Monday, September 7, 2009


Round 3 Rafael Nadal defeated Nicolas Almagro Sunday, September 6, 2009 7-5, 6-4, 6-4

Rafa plays Gael Monfils next
Round 4

September 8, Tuesday night
Rafael Nadal and Gael Monfils are scheduled to play on Arthur Ashe Court after Serena Williams and Flavia Pennetta

The women are scheduled to start not earlier than 7:00 p.m.

The afternoon
matches on Arthur Ashe are
Women's Singles - Quarterfinals
Na Li(CHN)[18] vs. Kim Clijsters(BEL)
Men's Singles - 4th Round
Marin Cilic(CRO)[16] vs. Andy Murray(GBR)[2]

This week in the USA the matches can be watched on the U.S. Open website. Click this post's title to go to the website. You can watch two matches at once with the picture in a picture feature. The website is fabuous. Also, ESPN2 will be airing matches that they feel merit their coverage. On my sidebar is a button I grabbed at the U.S. Open website. You can get the live scores of all the matches. Check it out.

Rafa will be playing the last match of the night Tuesday, September 8, which probably means he will be playing late into the night. The scary thing is his muscle that is in his abdominal area. We thought the knees were the worry. Oh, dear. Didn't his trainer have him doing free weights on his back on his off months?! That would have strengthened the abdominal muscles while he was off the knees.

Here is hoping he can keep playing good enough to get through to the Quarter Finals.

Rafael Nadal of Spain returns a shot against Nicolas Almagro of Spain during day seven of the 2009 U.S. Open at the USTA Billie Jean King National Tennis Center on September 6, 2009 in the Flushing neighborhood of the Queens borough of New York City.
Photo credit: Julian Finney/Getty Images North America

Photo credit: Julian Finney/Getty Images North America

Photo credit: Julian Finney/Getty Images North America

Photo credit: Jim McIsaac/ Getty Images

Photo credit: Jim McIsaac/ Getty Images

Photo credit: Juilan Finney/ Getty Images

Photo credit: Juilan Finney/ Getty Images

Photo credit: Juilan Finney/ Getty Images

Photo credit: Nick Laham/ Getty Images

Photo credit: Nick Laham/ Getty Images

Photo credit: Nick Laham/ Getty Images

Though we don't have sleeveless, love those shirt changes....

Photo credit: Jim McIsaac/ Getty Images

I remember seeing this. Rafa was taking off his shirt to change it to a fresh one. We don't get the pleasure of seeing these shirt changes normally because networks cut to commercial at these times. But, CBS came back after commercial and shared the clip with us. (These shirt changes are always shown when U.S. Open website is streaming the matches. And also when you pay to see the matches of other tournaments at http://www.tennistv.com/page/Home/0,,11444,00.html)

...Rafa heard the crowd erupting in a cheer and looked up. Then he realized the crowd was cheering his shirt being off.

The CBS commentators said the loudest cheer was when Rafa changed his shirt.
It happens at 34 seconds into the video. Take a look (it's in Spanish, but you'll get the idea):

Here is the after match, on-court interview, Rafa is asked what he thought about the fan reaction when he took his shirt off (it is at the 1:40 mark):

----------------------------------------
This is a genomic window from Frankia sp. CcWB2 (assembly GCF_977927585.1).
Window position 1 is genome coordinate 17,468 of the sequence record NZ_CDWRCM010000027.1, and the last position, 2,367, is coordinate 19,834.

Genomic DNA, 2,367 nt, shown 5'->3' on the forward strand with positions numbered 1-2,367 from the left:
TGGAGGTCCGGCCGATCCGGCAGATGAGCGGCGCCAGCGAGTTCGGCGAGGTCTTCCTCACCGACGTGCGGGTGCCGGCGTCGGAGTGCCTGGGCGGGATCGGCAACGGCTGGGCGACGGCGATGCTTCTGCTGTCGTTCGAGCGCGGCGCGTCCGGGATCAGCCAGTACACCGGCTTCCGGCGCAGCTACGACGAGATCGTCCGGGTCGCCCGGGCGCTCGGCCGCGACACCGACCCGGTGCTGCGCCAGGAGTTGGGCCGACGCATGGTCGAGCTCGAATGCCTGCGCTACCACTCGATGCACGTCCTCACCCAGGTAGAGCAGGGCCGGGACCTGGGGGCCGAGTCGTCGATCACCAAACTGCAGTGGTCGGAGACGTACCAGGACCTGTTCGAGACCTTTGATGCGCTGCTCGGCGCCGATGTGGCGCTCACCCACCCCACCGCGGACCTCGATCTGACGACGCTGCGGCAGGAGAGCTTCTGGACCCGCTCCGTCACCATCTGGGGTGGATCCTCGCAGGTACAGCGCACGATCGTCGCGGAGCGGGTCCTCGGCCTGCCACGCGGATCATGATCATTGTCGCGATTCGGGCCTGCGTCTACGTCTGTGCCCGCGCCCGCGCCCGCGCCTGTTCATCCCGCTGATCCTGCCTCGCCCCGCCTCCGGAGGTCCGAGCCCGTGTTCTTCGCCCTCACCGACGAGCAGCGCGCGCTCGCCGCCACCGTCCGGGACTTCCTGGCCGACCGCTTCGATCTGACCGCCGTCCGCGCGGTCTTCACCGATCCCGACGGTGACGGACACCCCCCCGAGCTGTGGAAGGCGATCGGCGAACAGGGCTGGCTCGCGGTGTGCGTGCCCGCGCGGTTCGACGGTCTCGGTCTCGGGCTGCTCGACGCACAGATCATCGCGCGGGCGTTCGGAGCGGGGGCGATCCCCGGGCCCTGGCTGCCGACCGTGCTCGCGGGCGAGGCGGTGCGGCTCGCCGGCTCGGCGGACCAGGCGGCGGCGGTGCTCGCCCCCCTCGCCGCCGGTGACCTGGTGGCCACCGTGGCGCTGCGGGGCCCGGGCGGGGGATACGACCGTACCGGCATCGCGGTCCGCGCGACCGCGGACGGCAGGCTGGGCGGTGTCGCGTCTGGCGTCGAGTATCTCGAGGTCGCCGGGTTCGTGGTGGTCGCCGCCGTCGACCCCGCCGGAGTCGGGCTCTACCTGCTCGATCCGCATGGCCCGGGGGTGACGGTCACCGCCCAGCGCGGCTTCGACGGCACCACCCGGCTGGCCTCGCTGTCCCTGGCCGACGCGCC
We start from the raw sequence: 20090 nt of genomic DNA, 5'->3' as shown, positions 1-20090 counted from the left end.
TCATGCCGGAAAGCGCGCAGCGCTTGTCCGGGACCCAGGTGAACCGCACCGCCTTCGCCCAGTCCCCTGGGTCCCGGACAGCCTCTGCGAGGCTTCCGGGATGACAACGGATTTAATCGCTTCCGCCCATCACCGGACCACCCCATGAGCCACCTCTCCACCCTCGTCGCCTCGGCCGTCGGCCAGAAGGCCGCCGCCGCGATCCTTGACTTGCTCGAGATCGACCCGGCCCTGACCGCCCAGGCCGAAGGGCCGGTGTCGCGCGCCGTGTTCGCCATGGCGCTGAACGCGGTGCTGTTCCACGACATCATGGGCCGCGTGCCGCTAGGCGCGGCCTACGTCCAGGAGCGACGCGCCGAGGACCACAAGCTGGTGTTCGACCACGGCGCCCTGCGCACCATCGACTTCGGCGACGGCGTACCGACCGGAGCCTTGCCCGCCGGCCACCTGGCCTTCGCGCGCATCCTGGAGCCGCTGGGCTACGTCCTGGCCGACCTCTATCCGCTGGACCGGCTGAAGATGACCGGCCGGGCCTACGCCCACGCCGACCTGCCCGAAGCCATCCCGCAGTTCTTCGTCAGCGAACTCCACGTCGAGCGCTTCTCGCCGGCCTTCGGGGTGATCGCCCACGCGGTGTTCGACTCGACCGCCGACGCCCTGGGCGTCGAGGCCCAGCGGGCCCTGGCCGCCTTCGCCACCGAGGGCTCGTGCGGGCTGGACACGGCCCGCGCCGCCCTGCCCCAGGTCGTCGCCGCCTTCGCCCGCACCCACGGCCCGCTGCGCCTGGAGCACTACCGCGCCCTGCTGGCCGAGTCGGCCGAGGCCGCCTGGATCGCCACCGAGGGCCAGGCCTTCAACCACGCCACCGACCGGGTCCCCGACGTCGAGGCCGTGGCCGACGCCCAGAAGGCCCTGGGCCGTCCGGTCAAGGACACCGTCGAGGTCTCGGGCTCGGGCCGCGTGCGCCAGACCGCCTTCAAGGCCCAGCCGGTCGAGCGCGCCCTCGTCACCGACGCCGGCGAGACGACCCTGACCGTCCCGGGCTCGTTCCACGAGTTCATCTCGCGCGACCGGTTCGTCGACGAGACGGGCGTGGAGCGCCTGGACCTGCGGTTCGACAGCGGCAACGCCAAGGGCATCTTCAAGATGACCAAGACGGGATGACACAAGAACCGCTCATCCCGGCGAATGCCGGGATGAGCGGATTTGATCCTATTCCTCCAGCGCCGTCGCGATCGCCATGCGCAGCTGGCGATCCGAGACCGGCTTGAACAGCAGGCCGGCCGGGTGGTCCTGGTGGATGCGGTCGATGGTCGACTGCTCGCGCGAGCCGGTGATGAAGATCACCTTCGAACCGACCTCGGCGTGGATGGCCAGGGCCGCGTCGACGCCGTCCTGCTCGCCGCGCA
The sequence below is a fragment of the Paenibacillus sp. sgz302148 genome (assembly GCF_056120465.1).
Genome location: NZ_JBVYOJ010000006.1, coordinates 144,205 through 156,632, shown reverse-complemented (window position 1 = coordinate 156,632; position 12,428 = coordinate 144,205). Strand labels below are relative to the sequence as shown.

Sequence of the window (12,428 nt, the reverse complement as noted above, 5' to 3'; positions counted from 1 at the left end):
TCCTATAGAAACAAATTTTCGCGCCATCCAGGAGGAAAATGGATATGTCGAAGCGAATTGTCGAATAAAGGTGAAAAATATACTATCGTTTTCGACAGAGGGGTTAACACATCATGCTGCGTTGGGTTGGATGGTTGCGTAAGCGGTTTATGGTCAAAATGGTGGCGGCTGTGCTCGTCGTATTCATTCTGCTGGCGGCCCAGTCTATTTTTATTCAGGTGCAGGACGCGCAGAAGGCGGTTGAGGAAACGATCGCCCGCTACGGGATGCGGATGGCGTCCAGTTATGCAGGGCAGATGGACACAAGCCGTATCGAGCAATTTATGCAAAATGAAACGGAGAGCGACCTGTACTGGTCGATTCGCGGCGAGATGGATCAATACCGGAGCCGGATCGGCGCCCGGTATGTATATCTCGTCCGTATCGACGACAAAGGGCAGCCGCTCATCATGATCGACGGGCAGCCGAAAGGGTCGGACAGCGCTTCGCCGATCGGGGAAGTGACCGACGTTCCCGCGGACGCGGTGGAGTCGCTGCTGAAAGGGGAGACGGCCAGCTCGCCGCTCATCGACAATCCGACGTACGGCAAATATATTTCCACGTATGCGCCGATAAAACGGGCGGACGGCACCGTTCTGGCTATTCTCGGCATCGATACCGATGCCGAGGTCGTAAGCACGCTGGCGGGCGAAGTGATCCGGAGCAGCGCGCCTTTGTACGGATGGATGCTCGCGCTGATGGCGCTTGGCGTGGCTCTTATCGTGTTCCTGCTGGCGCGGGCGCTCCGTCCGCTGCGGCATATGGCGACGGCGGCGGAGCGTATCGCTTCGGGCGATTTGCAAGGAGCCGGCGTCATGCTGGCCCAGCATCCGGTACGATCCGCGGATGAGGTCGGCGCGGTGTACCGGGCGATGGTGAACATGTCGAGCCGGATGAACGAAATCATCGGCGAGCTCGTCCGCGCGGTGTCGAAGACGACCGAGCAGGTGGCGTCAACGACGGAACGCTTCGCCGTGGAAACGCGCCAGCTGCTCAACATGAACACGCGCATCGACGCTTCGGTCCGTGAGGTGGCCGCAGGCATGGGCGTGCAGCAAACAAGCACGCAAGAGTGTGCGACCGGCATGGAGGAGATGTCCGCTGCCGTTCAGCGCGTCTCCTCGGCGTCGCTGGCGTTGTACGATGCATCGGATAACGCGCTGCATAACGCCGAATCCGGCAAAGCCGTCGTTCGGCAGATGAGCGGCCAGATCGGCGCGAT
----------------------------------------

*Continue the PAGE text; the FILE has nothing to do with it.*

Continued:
"Thank you... I am a little bit shy." Rafa

78 Pictures of Rafa in the Round 3 match with Nicolas Almagro:

78! Those photographers know who to take pictures of - don't they?

Click on my post's title and it will take you to the wonderful U.S. Open website.

Interactive Draw with many wonderful informative links (Find tab Draws, which is second at the top, then go to
Interactive Draws:

Other live streams may possibly be found at




TV Schedule

Websites that always have great articles and pictures:
Fan sponsored website:

The original forum for Rafa's website (before Nike took it over)

Rafa's Blog and answers fans' questions
email your questions to Rafa:

Melanie Oudin
Photo credit: Philip Hall of U.S. Open.org

America's sweetheart Oudin reaches quarterfinals
By Clair Maciel
Monday, September 7, 2009

Source: www.usopen.org

Melanie Oudin’s Cinderella story continues at the 2009 US Open. The 17-year-old Georgia native’s incredible run is still going strong, as Oudin advanced to her first Grand Slam quarterfinal with a 1-6, 7-6(2), 6-3 come-from-behind win over No. 13 seed Nadia Petrova.

On her third match point, Oudin hit a screaming forehand crosscourt winner that landed out of Petrova’s reach. The second the ball hit the open court, she raised her arms and dropped her racket, with the entire crowd in Arthur Ashe Stadium on its feet and erupting in celebration. But the cheers were not only limited to the main show court.

Fans all across the grounds who were listening to their portable American Express radios began cheering for Oudin when they heard she had won match point. Even the crowd in Louis Armstrong Stadium broke out in celebration midway through the match between Petra Kvitova and Yanina Wickmayer.

After taking down three straight Russian opponents, Oudin’s next opponent will be the winner between Caroline Wozniacki and another Russian, Svetlana Kuznetsova.

“Now I know that I do belong here,” Oudin said of her continued success. “I can compete with these girls no matter who I'm playing. I have a chance against anyone.